After this, I moved on to fabricating the steering wheel. I ordered the aluminum I needed for the core and arms from McMaster Carr and ordered a black leather steering wheel cover on Amazon.

Once the materials shown above came in,  I put in a fabrication request at the ITLP to manufacture the core. I also talked to Patrick Maguire at the Idea Forge about printing the outer part of my steering wheel and we were able to print it as one whole piece. At this point, I realized I had ordered the wrong width of aluminum for the arms of the steering wheel. I had to pivot my design by 3D printing the arms instead. I made sure to choose a vibrant green to stay within the street racing aesthetics. The image below shows how the steering wheel had turned out at this point.

Next, I began sewing the leather covering to the outer ring of the wheel, which was very tedious and took me a really long time. In the end, I think the wheel turned out really well.

I took the CAD I created for my enclosure and printed out all the drawings I needed to manufacture the box in the woodshop. I spent hours carefully cutting each side and then began gluing it all together.

I kept the back and top pieces unglued so I could insert and remove the Xbox controller, but they press fit into the box so it still looks good when fully assembled. Next, I spray-painted the box black, inserted the steering wheel, and added rubber feet to the bottom. The final product is shown below.


I am really happy with how this project turned out! I think the triangular aluminum core looks amazing and the black leather steering wheel cover really makes the design come together. When I realized I had the wrong width of aluminum for the arms, I was worried the 3d printed replacements were gonna look goofy. Instead, I think the substitution helped me add some more vibrant colors to my design, which I think helped the final product better match the street racing aesthetic. Being able to print the whole outer ring as one part made this project easy to assemble and reduced the amount of hardware I used. After assembling the enclosure I decided to round some of the edges to give it a polished look. As of now, I do not have the LEDs permanently installed. Before the expo, I would like to raise the enclosure a bit higher and add the LEDs permanently so I can get the underglow to look like the image above. Overall, this project was a lot of fun and I can not wait to share the final product with everyone.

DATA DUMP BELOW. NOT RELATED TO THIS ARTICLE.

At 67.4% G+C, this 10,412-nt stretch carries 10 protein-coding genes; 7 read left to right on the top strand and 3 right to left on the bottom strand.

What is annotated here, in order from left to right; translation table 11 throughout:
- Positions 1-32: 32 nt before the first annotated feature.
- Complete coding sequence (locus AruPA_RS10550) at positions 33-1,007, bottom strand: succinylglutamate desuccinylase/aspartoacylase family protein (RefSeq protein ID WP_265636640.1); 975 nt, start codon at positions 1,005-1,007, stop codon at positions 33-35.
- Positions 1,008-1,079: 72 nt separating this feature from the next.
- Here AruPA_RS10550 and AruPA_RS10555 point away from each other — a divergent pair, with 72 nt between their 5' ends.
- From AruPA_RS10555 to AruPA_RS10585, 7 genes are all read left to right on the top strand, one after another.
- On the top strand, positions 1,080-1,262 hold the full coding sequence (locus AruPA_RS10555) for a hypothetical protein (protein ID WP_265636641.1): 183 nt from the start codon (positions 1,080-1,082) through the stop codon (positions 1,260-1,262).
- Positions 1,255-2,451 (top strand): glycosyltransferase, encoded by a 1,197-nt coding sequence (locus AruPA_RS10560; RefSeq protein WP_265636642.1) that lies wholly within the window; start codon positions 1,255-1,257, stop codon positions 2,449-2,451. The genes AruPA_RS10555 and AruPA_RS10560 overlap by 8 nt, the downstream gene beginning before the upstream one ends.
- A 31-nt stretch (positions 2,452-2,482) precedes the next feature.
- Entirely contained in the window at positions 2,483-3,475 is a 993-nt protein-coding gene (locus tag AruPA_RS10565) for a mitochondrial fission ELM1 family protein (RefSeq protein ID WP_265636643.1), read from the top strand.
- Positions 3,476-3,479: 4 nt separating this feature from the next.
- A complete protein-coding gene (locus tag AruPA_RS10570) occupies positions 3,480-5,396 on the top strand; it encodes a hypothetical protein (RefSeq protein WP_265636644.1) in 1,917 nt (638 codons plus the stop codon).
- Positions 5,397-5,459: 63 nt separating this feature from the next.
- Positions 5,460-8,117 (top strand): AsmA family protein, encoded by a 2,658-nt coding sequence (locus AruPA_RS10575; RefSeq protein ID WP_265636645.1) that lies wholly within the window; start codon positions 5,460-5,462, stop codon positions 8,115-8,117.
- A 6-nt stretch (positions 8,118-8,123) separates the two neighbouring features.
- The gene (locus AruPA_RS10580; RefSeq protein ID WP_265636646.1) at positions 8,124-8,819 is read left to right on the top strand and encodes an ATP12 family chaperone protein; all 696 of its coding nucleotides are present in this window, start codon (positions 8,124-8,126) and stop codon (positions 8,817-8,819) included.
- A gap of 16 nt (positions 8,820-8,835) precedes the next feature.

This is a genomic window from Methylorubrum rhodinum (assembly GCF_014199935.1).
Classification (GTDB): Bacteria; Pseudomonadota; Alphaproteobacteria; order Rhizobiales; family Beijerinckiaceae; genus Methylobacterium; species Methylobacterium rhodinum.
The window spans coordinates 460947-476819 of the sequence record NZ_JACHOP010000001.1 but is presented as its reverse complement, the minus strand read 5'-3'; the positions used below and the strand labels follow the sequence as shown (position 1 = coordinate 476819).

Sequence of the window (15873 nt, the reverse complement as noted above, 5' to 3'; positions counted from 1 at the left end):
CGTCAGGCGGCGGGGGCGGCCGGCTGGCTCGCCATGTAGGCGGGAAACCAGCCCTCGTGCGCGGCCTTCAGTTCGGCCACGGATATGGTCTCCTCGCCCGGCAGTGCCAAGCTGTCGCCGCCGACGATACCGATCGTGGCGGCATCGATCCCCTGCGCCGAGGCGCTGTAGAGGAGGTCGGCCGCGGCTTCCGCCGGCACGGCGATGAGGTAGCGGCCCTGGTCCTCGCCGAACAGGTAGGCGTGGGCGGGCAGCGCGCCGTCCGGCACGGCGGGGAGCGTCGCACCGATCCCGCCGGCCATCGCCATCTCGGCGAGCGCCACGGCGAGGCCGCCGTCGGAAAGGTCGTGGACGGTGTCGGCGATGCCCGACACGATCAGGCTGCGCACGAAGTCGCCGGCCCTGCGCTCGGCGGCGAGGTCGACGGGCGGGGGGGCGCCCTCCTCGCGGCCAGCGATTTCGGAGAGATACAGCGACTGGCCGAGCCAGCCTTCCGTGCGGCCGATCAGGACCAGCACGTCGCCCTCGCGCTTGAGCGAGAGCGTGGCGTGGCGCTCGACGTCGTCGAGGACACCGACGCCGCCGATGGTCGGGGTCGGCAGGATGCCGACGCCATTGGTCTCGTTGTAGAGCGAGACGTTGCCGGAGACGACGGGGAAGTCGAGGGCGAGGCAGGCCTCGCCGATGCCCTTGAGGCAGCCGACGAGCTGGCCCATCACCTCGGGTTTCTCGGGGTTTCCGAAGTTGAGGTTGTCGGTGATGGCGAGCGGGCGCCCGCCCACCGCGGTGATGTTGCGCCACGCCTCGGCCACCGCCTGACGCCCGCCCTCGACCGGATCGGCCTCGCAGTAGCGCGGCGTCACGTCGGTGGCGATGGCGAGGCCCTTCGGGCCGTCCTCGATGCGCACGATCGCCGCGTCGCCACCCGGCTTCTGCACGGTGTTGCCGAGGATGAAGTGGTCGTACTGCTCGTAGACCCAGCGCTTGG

[1] Pin by Deluxe Diner titled “1950s Diner”



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1 Comment. Leave new

  • Josh Sweeney
    May 7, 2024 11:00 pm

    This looks great, Ethan! I’m really glad you didn’t go with a minimalist aesthetic. Sometimes it can just be synonymous with “boring”. Your design is really neat and I’m a huge fan of all of the different manufacturing techniques you’ve got going on—3d printing, woodworking, sewing, etc. Reminds me of the arcade style racing games. How well does it work in GTA?